Abeyance in 1875, and in 1975

1875, from Functions and Disorders of the Reproductive Organs by William Acton:

Women (happily for society) are not very much troubled with sexual feeling of any kind. What men are habitually, women are only exceptionally. It is true, I admit, … there are some few women who have sexual desires so strong that they surpass those of men, and shock public feeling by their consequences. I admit, of course, the existence of sexual excitement terminating even in nymphomania … but, with these sad exceptions, there can be no doubt that sexual feeling in the female is in the majority of cases in abeyance, and that it requires positive and considerable excitement to be roused at all; and even if roused (which in many instances it never can be) it is very moderate compared with that of the male. [as quoted on p.36 of The Social Meaning of Human Sexuality by John Petras, 1978]

1975, from Against Our Will by Susan Brownmiller:

Is it possible that there is some sort of metaphysical justice in the anatomical fact that the male sex organ, which has been misused from time immemorial as a weapon of terror against women, should have at its root an awkward place of painful vulnerability? Acutely conscious of their susceptibility to damage, men have protected their testicles throughout history with armor, supports and forbidding codes of “clean,” above-the-belt fighting. A gentleman’s agreement is understandable — among gentlemen. When women are threatened, as I learned in my self-defense class, “Kick him in the balls, it’s your best maneuver.” How strange it was to hear for the first time in my life that women could fight back, should fight back and make full use of a natural advantage; that it is in our interest to know how to do it. How strange it was to understand with the full force of unexpected revelation that male allusions to psychological defeat, particularly at the hands of a woman, were couched in phrases like emasculation, castration and ball-breaking because of that very special physical vulnerability. [Petras pp.195-6]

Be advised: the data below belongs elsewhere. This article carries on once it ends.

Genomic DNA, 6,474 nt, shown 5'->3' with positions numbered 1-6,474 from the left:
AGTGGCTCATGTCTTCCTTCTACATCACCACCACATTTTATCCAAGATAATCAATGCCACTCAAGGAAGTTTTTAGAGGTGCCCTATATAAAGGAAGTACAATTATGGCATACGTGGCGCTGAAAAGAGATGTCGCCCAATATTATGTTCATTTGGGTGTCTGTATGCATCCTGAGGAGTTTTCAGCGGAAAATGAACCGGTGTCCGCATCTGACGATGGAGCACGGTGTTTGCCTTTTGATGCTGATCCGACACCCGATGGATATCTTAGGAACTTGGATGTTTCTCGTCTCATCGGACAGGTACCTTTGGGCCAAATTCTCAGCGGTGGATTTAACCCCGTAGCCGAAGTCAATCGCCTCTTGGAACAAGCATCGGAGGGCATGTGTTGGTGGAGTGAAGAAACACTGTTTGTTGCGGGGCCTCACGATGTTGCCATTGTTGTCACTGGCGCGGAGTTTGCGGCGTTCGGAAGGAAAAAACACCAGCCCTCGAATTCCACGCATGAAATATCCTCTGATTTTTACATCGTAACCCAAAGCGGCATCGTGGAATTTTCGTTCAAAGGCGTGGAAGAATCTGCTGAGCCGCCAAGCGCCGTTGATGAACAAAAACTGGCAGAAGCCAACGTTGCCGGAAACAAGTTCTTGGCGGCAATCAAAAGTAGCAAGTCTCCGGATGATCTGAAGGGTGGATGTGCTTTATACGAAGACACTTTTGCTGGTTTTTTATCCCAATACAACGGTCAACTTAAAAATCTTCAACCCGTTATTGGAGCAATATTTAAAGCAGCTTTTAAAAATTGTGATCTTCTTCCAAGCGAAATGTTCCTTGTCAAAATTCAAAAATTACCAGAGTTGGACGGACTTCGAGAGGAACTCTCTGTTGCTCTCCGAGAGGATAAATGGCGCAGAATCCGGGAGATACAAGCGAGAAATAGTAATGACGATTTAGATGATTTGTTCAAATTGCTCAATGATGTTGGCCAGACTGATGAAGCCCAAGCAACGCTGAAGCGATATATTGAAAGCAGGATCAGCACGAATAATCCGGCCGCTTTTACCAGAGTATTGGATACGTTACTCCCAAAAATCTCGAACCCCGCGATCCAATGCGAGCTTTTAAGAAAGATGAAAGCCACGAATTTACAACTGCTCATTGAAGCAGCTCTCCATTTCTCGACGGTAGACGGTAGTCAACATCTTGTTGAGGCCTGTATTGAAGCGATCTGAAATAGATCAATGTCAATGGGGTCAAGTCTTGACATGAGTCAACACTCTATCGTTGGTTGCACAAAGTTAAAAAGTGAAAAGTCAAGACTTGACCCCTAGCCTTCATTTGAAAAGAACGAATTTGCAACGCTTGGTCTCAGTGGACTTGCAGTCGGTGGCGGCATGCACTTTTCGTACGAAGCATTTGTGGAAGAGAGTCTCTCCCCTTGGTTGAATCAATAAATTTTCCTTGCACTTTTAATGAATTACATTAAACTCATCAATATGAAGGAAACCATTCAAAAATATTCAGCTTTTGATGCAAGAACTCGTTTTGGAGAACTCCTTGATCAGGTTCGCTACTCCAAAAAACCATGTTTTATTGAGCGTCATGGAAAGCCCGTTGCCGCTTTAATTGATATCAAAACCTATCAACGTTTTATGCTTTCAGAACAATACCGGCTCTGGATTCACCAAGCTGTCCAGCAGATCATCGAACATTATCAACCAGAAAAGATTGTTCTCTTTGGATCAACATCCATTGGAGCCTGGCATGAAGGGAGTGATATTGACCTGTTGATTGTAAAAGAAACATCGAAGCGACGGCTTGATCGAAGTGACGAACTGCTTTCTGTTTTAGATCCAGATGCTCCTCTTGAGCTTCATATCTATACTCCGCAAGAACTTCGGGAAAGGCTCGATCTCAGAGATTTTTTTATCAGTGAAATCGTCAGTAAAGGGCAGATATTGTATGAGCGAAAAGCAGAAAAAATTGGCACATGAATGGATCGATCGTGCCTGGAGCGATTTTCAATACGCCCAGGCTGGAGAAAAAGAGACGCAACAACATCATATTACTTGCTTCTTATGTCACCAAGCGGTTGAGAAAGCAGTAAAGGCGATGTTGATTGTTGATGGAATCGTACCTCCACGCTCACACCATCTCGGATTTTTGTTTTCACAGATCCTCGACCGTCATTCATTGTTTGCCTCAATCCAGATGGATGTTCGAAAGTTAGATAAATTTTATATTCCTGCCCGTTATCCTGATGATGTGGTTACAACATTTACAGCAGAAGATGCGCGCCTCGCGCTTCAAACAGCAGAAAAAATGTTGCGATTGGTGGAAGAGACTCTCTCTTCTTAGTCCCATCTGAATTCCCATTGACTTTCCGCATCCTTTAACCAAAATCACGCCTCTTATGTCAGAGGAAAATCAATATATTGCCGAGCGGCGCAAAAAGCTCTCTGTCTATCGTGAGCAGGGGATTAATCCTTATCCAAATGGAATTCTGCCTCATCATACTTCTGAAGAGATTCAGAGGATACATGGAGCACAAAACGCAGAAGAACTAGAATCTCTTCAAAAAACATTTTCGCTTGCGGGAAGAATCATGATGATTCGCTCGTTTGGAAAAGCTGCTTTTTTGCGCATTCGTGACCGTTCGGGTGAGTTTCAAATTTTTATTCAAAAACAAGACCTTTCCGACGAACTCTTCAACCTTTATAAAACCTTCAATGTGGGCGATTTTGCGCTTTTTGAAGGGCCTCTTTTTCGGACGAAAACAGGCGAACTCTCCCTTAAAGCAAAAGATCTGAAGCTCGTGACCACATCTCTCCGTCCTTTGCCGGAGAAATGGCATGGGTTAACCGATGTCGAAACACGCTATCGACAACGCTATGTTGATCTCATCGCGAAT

One thought on “Abeyance in 1875, and in 1975

  1. The extract posted above from Susan Brownmiller still has me in awe every time that I read it. It’s so true that many men are uncomfortable with the fact that we do not share the same physical vulnerability as they have due to our lack of testicles, and they hate the natural advantage that we have. Barriers against women fighting back against male aggressors should be reduced to rubble, and if that results in rapists suffering ruptured testicles then so be it.

    p.s. the last word in the extract above should be “vulnerability”, not “invulnerability” – a mans testicles are far from being invulnerable!

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